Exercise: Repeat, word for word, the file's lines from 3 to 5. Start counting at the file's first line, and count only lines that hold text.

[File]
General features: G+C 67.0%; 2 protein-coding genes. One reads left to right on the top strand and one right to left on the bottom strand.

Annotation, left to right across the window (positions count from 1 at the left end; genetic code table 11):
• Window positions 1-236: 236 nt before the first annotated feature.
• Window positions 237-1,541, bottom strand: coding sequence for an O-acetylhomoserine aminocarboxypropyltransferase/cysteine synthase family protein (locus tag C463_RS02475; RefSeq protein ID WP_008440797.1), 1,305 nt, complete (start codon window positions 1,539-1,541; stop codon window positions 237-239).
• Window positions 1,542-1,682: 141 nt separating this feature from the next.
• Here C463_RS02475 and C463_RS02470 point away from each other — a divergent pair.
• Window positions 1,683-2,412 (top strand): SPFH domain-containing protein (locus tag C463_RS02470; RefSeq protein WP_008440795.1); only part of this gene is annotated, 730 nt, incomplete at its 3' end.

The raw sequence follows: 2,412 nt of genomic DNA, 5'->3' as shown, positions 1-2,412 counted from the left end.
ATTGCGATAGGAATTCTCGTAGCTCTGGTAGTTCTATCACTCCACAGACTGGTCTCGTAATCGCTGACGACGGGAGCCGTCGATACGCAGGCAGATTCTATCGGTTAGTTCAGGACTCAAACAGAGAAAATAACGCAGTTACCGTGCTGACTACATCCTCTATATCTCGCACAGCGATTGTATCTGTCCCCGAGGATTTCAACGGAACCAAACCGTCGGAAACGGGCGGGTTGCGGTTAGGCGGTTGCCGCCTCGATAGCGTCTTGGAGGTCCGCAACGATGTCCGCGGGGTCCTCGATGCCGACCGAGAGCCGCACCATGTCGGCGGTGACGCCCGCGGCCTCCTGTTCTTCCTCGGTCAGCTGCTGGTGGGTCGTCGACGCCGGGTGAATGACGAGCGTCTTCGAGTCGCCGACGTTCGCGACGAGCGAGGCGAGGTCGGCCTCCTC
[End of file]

• Window positions 1-236: 236 nt before the first annotated feature.
• Window positions 237-1,541, bottom strand: coding sequence for an O-acetylhomoserine aminocarboxypropyltransferase/cysteine synthase family protein (locus tag C463_RS02475; RefSeq protein ID WP_008440797.1), 1,305 nt, complete (start codon window positions 1,539-1,541; stop codon window positions 237-239).
• Window positions 1,542-1,682: 141 nt separating this feature from the next.